It may come as a surprise to learn that Japan is a legitimate surfing resource. But it shouldn't. With an east coast exposed to Pacific Ocean swell, and a good transportation infrastructure, there is plenty of potential to find waves. In fact, outside of industry juggernauts Australia, America and Brazil, Japan has one of the world's largest surfing populations. What prevents it from being a destination of choice for the travelling surfer, is expense, language, and a lack of genuine world-class waves. But (hopefully), you're already in Japan so the former will be significantly reduced, and as for the latter, well, with world-class waves come brawling crowds, and/or massive egos, none of which you'll have to deal with in Japan.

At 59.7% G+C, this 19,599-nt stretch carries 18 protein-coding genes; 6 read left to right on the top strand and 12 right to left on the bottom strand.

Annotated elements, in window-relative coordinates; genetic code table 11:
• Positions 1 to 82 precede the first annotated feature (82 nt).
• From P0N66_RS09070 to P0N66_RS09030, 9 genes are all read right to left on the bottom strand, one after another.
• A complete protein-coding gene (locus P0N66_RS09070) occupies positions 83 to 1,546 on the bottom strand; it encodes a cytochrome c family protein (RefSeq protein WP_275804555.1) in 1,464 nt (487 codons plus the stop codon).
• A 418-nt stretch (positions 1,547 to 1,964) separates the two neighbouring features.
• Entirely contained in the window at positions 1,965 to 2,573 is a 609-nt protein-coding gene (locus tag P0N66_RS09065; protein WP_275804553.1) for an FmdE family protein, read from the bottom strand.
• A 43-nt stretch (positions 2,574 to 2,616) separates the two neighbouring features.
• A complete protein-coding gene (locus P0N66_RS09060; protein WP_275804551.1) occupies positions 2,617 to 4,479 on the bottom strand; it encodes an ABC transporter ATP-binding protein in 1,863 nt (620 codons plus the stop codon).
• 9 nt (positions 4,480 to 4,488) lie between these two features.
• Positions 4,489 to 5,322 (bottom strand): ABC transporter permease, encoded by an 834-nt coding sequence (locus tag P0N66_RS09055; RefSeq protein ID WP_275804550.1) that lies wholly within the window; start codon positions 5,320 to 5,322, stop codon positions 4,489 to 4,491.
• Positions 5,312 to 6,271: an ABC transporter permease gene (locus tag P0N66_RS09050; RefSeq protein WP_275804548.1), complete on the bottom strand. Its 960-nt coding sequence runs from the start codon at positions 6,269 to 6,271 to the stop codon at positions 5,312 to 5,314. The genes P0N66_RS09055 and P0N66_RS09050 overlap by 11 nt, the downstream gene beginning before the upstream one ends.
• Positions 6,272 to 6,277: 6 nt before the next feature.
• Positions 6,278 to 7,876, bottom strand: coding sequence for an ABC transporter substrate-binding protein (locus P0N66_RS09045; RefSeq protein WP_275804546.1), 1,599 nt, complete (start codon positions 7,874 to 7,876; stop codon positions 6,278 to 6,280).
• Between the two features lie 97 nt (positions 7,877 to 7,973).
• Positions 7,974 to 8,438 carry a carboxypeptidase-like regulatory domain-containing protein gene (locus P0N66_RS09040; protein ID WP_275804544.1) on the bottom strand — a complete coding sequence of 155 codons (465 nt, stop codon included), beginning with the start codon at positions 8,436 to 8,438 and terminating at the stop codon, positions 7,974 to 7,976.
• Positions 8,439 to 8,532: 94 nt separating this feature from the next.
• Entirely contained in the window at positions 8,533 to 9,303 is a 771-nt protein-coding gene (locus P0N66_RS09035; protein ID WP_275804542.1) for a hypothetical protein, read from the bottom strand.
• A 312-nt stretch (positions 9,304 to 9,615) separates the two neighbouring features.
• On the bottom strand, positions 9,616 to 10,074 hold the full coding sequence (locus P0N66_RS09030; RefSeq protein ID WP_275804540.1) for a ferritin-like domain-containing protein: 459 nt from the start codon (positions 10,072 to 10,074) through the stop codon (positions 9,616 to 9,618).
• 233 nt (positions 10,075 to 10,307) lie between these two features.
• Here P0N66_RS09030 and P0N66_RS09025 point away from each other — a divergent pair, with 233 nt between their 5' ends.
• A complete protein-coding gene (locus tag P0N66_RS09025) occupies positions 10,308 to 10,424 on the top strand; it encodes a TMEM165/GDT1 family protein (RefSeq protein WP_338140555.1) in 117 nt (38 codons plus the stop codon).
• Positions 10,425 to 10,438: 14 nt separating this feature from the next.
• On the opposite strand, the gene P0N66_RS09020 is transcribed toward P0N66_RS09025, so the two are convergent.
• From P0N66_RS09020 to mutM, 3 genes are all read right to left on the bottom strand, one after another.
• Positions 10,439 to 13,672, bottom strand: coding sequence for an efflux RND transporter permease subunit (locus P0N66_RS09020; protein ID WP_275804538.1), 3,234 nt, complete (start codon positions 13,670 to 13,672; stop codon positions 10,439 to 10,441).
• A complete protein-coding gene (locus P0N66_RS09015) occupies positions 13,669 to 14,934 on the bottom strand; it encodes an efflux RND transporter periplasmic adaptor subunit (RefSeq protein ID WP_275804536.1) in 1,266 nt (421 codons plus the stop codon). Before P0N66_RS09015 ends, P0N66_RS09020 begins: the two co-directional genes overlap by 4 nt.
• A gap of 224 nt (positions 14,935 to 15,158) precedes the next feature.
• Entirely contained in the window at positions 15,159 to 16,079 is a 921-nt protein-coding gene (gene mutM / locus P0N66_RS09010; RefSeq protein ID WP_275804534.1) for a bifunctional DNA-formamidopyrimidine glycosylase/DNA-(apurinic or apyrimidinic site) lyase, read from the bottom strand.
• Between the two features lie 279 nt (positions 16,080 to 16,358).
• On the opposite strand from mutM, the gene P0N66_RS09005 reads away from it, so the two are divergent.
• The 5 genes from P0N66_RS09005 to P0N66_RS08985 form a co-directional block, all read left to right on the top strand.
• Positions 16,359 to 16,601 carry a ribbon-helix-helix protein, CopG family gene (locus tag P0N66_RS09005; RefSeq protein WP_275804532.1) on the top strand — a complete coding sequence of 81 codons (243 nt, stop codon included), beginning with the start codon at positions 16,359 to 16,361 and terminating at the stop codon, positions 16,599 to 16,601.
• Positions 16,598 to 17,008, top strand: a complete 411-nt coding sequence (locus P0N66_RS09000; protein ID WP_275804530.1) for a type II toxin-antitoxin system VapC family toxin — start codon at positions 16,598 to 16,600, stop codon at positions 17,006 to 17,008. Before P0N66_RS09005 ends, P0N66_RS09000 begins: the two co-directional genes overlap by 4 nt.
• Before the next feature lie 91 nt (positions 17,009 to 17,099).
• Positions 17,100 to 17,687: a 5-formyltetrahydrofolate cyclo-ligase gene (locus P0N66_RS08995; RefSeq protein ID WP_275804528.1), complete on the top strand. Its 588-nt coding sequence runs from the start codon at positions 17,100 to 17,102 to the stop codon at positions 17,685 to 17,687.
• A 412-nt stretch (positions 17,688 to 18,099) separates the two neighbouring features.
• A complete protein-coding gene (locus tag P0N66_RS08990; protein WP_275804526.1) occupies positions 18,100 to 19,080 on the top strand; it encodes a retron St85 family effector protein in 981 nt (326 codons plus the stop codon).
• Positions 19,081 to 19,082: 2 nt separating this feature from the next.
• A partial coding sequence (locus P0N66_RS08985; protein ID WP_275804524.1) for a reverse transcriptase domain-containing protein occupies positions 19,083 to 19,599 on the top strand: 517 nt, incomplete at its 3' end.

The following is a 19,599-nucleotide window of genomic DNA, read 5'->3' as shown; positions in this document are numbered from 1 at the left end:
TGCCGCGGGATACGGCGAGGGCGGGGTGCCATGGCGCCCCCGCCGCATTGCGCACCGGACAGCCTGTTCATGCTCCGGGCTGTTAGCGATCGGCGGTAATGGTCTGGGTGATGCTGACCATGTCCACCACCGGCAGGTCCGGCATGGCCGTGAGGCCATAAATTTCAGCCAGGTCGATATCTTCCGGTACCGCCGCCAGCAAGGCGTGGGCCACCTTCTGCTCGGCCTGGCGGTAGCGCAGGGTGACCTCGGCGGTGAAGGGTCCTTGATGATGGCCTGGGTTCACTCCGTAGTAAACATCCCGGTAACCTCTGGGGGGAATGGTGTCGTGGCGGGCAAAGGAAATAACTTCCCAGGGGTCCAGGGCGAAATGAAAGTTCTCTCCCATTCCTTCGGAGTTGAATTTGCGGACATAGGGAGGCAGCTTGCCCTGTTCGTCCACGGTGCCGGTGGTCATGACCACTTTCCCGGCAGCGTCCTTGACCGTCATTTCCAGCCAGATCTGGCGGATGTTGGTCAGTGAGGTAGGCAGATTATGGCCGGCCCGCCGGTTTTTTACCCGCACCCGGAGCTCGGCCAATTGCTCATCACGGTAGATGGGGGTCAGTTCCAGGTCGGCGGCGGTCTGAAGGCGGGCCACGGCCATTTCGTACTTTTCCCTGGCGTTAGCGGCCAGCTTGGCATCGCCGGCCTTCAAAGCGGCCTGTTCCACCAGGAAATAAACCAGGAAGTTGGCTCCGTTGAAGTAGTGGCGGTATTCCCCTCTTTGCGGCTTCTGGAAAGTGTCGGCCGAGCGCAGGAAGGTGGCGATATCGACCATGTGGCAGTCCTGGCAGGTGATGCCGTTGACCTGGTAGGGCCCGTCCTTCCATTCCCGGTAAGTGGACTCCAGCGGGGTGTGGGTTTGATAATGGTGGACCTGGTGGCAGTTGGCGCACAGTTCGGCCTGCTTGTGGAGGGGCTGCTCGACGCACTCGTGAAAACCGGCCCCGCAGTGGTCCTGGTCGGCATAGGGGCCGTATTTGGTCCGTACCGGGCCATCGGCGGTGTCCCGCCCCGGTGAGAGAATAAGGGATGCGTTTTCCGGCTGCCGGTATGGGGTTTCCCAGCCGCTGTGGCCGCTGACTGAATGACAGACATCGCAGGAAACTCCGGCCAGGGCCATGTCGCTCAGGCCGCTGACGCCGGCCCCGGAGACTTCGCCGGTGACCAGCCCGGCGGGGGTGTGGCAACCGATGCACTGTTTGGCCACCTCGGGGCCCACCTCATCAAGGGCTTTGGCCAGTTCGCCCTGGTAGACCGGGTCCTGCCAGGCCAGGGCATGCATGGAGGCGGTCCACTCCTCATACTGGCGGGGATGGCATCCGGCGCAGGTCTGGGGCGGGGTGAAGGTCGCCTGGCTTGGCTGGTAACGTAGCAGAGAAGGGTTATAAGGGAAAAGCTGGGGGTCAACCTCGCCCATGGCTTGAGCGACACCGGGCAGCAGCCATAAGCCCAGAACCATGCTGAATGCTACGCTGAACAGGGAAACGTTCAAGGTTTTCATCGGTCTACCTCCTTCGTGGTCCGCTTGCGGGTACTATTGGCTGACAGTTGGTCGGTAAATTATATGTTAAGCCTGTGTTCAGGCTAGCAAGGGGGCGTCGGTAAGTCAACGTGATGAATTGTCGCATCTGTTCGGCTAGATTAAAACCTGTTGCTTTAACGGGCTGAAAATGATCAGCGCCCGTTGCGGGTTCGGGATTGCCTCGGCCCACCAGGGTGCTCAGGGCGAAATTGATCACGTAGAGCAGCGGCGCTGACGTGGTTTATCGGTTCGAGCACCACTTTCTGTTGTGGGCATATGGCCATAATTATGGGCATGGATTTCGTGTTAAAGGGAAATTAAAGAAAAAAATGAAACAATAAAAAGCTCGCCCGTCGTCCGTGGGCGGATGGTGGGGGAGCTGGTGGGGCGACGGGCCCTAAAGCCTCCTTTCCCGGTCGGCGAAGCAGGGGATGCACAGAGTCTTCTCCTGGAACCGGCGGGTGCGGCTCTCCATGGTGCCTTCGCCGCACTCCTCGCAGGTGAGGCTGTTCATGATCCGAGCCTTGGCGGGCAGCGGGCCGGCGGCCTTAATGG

First of all you'll need some kit! Buying new surfboards in Japan is an inordinately expensive business. To give you an idea of the costs, take a look at the breakdowns below.
Top of the range board: 100,000 yen +
Fin set (top end): 10,000 yen +
Cheap wetsuit (5 mm): 35,000 yen
Booties: 6,000 yen
Gloves: 3,000 yen
Leash: 4,000 yen
Deck pad: 5,000 yen
Total: 163,000 yen
Basic board set (inc. leash, deck pad): 55,000 yen
Fin set (basic): 6,000 yen
Rash guard: 5,000 yen
Swimwear/boardshorts: 8,000 yen
Total: 74,000 yen
As you can see, getting kitted out doesn’t come cheap. Better to go secondhand. Large ‘recycle’ stores often have a selection of surfboards where you could come away with something decent for around 10,000 yen. Classified sections of expat rags like Metropolis or Kansai Scene may also be an option.
Popular beaches will have surfboard rentals where 3,000 yen could get you a board for between 2 hours - half a day.
Mainland Japan has a window of 1-3 months when you can surf without a wetsuit. So, if want to be in the water for most of the year, you’ll need some rubber. A 3-4 mm (thick) wetsuit will cover you for all seasons outside of winter. Given the propensity to urinate inside these things, you may want to go for something brand new.